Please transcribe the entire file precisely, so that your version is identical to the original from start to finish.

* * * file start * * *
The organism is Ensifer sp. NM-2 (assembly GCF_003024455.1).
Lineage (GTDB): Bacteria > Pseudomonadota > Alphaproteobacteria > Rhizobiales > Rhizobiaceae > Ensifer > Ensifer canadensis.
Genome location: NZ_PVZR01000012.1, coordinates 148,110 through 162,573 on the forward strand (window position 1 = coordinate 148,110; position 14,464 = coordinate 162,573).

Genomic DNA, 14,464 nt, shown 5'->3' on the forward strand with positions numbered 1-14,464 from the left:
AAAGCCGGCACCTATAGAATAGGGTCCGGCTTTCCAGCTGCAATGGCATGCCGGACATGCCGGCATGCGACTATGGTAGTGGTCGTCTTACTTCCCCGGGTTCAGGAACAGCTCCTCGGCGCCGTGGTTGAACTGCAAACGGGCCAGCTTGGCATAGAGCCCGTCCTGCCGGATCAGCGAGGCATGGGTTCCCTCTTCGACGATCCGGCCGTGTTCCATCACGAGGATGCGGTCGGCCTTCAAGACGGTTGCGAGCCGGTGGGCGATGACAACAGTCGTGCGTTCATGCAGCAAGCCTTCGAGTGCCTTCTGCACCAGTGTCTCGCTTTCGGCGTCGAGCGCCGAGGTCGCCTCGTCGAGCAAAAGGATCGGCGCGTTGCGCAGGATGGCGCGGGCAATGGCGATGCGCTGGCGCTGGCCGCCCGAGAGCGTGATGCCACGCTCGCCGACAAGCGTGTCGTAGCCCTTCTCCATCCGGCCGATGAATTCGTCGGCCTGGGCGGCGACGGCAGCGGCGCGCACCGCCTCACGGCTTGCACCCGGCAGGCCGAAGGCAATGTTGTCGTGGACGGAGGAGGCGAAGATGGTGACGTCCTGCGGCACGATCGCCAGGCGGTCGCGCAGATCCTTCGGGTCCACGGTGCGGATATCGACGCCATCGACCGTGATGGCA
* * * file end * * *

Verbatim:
The organism is Ensifer sp. NM-2 (assembly GCF_003024455.1).
Lineage (GTDB): Bacteria > Pseudomonadota > Alphaproteobacteria > Rhizobiales > Rhizobiaceae > Ensifer > Ensifer canadensis.
Genome location: NZ_PVZR01000012.1, coordinates 148,110 through 162,573 on the forward strand (window position 1 = coordinate 148,110; position 14,464 = coordinate 162,573).

Genomic DNA, 14,464 nt, shown 5'->3' on the forward strand with positions numbered 1-14,464 from the left:
AAAGCCGGCACCTATAGAATAGGGTCCGGCTTTCCAGCTGCAATGGCATGCCGGACATGCCGGCATGCGACTATGGTAGTGGTCGTCTTACTTCCCCGGGTTCAGGAACAGCTCCTCGGCGCCGTGGTTGAACTGCAAACGGGCCAGCTTGGCATAGAGCCCGTCCTGCCGGATCAGCGAGGCATGGGTTCCCTCTTCGACGATCCGGCCGTGTTCCATCACGAGGATGCGGTCGGCCTTCAAGACGGTTGCGAGCCGGTGGGCGATGACAACAGTCGTGCGTTCATGCAGCAAGCCTTCGAGTGCCTTCTGCACCAGTGTCTCGCTTTCGGCGTCGAGCGCCGAGGTCGCCTCGTCGAGCAAAAGGATCGGCGCGTTGCGCAGGATGGCGCGGGCAATGGCGATGCGCTGGCGCTGGCCGCCCGAGAGCGTGATGCCACGCTCGCCGACAAGCGTGTCGTAGCCCTTCTCCATCCGGCCGATGAATTCGTCGGCCTGGGCGGCGACGGCAGCGGCGCGCACCGCCTCACGGCTTGCACCCGGCAGGCCGAAGGCAATGTTGTCGTGGACGGAGGAGGCGAAGATGGTGACGTCCTGCGGCACGATCGCCAGGCGGTCGCGCAGATCCTTCGGGTCCACGGTGCGGATATCGACGCCATCGACCGTGATGGCA